The number of claims received by insurers of pets from owners who consider their pet to have a mental health problem was up 50% from 2018. According to The Mail, “A rising number of dogs, cats and even rabbits are being treated for mental health problems.”
Last year, pet insurance firms paid out a whopping £750,000 to pet therapists and psychiatrists. One owner had their dog treated for agoraphobia; other mental illnesses reported by pet owners include anxiety, depression and OCDs.
Dog owner Lesley Church-Burrows admitted her Great Dane for “two neurological sessions” each at a cost of £275. Ms Church-Burrows believed her dog to be suffering with agoraphobia: the fear of the outdoors.
But vets and behavioural experts cast doubt on the efficacy of physchiatric therapy for dogs, and err against spending the money on insurance policies that include high premiums to cover such treatments.
Writing for RT last month Damian Wilson even goes as far as to suggest that a dog perceived to be mentally ill may simply be mirroring the behaviour of its owner.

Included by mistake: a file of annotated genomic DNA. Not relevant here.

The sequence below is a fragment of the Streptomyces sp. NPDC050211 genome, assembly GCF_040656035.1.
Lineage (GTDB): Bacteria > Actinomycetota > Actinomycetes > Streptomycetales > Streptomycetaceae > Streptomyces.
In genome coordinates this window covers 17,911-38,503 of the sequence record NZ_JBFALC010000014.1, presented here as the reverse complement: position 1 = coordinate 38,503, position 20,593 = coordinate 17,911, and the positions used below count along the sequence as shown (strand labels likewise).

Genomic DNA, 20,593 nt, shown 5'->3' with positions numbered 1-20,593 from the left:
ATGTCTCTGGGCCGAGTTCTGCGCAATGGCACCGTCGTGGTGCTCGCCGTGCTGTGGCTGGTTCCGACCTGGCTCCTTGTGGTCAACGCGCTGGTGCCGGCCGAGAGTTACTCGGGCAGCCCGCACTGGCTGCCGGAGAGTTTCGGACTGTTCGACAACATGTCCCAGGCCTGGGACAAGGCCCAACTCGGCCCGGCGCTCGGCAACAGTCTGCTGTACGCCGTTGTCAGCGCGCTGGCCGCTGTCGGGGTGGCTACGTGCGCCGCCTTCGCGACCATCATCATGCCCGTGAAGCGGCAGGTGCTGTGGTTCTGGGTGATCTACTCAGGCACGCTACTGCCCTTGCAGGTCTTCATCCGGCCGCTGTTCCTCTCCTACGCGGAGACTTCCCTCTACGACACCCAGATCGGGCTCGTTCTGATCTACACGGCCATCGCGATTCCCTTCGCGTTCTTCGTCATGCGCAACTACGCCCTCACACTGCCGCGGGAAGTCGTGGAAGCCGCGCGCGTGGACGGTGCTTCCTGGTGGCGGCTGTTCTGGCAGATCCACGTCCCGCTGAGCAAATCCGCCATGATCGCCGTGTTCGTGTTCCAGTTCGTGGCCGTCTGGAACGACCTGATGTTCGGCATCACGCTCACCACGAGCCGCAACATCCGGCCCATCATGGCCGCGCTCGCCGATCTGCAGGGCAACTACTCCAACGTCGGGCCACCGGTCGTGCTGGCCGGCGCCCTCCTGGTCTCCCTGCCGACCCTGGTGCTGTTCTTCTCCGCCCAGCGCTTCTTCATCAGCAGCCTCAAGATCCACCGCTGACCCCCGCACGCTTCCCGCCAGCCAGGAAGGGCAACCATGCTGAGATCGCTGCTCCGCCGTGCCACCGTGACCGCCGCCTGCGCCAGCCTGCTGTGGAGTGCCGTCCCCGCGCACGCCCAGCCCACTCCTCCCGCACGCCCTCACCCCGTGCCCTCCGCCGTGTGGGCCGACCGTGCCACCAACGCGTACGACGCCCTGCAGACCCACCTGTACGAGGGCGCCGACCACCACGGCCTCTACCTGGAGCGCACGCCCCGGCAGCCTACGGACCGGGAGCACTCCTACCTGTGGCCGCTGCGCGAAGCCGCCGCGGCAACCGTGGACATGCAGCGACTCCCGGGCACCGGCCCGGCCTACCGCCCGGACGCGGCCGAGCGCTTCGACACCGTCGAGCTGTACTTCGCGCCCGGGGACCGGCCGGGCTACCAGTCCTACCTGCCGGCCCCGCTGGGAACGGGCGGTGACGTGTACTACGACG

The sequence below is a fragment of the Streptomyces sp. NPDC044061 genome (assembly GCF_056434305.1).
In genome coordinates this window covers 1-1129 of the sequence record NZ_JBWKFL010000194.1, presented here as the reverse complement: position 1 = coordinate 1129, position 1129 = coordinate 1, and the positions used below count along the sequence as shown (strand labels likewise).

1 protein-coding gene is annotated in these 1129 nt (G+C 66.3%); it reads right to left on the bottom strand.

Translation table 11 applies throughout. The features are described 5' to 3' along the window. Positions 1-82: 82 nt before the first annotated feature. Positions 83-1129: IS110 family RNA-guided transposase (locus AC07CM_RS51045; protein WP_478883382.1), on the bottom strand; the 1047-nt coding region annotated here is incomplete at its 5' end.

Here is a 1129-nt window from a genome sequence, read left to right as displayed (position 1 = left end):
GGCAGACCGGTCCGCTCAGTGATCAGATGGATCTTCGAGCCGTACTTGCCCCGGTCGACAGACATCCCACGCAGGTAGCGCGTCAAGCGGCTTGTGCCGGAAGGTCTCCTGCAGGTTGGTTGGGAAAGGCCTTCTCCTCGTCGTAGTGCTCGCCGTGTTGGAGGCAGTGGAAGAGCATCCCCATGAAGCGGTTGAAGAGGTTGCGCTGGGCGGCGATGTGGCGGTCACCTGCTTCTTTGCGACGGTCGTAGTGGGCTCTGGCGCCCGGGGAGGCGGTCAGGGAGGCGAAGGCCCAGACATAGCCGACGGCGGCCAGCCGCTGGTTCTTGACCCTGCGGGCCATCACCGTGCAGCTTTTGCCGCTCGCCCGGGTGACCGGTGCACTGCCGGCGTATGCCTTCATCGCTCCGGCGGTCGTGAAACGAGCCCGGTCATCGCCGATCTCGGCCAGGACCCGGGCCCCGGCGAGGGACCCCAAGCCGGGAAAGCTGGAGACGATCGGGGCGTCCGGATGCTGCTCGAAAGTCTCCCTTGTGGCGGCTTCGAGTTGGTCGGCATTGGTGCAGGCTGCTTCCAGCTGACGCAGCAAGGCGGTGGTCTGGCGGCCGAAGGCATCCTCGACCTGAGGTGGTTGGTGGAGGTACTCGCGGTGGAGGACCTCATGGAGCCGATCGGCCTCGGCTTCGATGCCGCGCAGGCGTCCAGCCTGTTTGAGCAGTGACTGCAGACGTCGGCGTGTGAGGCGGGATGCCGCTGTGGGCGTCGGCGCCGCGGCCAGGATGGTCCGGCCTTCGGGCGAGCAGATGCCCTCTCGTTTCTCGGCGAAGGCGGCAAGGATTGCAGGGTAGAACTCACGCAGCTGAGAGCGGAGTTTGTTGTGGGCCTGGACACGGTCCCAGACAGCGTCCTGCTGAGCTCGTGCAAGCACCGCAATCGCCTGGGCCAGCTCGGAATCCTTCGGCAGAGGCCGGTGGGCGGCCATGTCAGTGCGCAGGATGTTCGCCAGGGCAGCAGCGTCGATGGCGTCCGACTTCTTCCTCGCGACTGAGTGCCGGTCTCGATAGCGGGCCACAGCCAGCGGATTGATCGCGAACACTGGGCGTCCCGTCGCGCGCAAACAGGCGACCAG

“A dog jumping up is trying to say hello,” he writes. “Cats scratching furniture is not aggression, it's the feline way of keeping trim those amazing retractable claws. And rabbits gnawing at their cages, well, that just means they would rather be outside, digging, burrowing and doing that other thing rabbits love to do – making other rabbits.
“These are the common complaints from pet owners who feel these behaviours are a sign of something deep-seated in the animal's psyche.
“The whole idea of ‘mental health’ in pets is just wrong. And that's according to the British Veterinary Association president, Daniella Dos Santos, who told a newspaper at the weekend that domestic animals simply respond to changes in their environment.”